Skip to main content

Fatigue reduces the complexity of knee extensor torque fluctuations during maximal and submaximal intermittent isometric contractions in man

Pethick, Jamie, Winter, Samantha L., Burnley, Mark (2015) Fatigue reduces the complexity of knee extensor torque fluctuations during maximal and submaximal intermittent isometric contractions in man. Journal of Physiology, 593 (8). pp. 2085-2096. ISSN 0022-3751. (doi:10.1113/jphysiol.2015.284380) (The full text of this publication is not currently available from this repository. You may be able to access a copy if URLs are provided)

The full text of this publication is not currently available from this repository. You may be able to access a copy if URLs are provided. (Contact us about this Publication)
Official URL
http://dx.doi.org/10.1113/jphysiol.2015.284380

Abstract

Neuromuscular fatigue increases the amplitude of fluctuations in torque output during isometric contractions, but the effect of fatigue on the temporal structure, or complexity, of these fluctuations is not known. We hypothesised that fatigue would result in a loss of temporal complexity and a change in fractal scaling of the torque signal during isometric knee extensor exercise. Eleven healthy participants performed a maximal test (5 min of intermittent maximal voluntary contractions, MVCs), and a submaximal test (contractions at a target of 40% MVC performed until task failure), each with a 60% duty factor (6 s contraction, 4 s rest). Torque and surface EMG signals were sampled continuously. Complexity and fractal scaling of torque were quantified by calculating approximate entropy (ApEn), sample entropy (SampEn) and the detrended fluctuation analysis (DFA) scaling exponent ?. Fresh submaximal contractions were more complex than maximal contractions (mean ± SEM, submaximal vs. maximal: ApEn 0.65 ± 0.09 vs. 0.15 ± 0.02; SampEn 0.62 ± 0.09 vs. 0.14 ± 0.02; DFA ? 1.35 ± 0.04 vs. 1.55 ± 0.03; all P < 0.005). Fatigue reduced the complexity of submaximal contractions (ApEn to 0.24 ± 0.05; SampEn to 0.22 ± 0.04; DFA ? to 1.55 ± 0.03; all P < 0.005) and maximal contractions (ApEn to 0.10 ± 0.02; SampEn to 0.10 ± 0.02; DFA ? to 1.63 ± 0.02; all P < 0.01). This loss of complexity and shift towards Brownian-like noise suggests that as well as reducing the capacity to produce torque, fatigue reduces the neuromuscular system's adaptability to external perturbations.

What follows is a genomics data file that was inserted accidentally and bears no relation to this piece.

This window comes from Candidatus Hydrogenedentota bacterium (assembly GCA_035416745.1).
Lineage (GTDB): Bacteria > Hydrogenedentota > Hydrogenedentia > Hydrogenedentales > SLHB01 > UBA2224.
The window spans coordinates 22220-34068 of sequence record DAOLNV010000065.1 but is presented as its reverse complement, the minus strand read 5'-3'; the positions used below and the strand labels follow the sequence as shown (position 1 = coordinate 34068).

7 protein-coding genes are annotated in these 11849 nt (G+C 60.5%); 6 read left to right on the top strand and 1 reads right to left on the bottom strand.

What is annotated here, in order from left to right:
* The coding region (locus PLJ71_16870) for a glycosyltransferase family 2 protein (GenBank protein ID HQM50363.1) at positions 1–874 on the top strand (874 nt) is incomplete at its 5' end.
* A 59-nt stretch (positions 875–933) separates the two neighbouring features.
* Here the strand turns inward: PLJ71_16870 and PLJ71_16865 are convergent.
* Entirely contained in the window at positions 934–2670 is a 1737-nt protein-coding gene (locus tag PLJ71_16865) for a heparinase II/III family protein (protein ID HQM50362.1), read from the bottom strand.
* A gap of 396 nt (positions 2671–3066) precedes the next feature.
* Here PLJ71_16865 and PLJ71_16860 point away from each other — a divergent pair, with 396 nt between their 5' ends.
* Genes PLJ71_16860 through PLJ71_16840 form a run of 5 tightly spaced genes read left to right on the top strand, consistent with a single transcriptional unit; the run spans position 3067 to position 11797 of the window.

Item Type: Article
DOI/Identification number: 10.1113/jphysiol.2015.284380
Subjects: Q Science > QP Physiology (Living systems)
Divisions: Faculties > Sciences > School of Sport and Exercise Sciences
Depositing User: Samantha Winter
Date Deposited: 14 Apr 2015 16:05 UTC
Last Modified: 23 Jan 2020 04:09 UTC
Resource URI: https://kar.kent.ac.uk/id/eprint/47984 (The current URI for this page, for reference purposes)
Burnley, Mark: https://orcid.org/0000-0003-3407-561X
  • Depositors only (login required):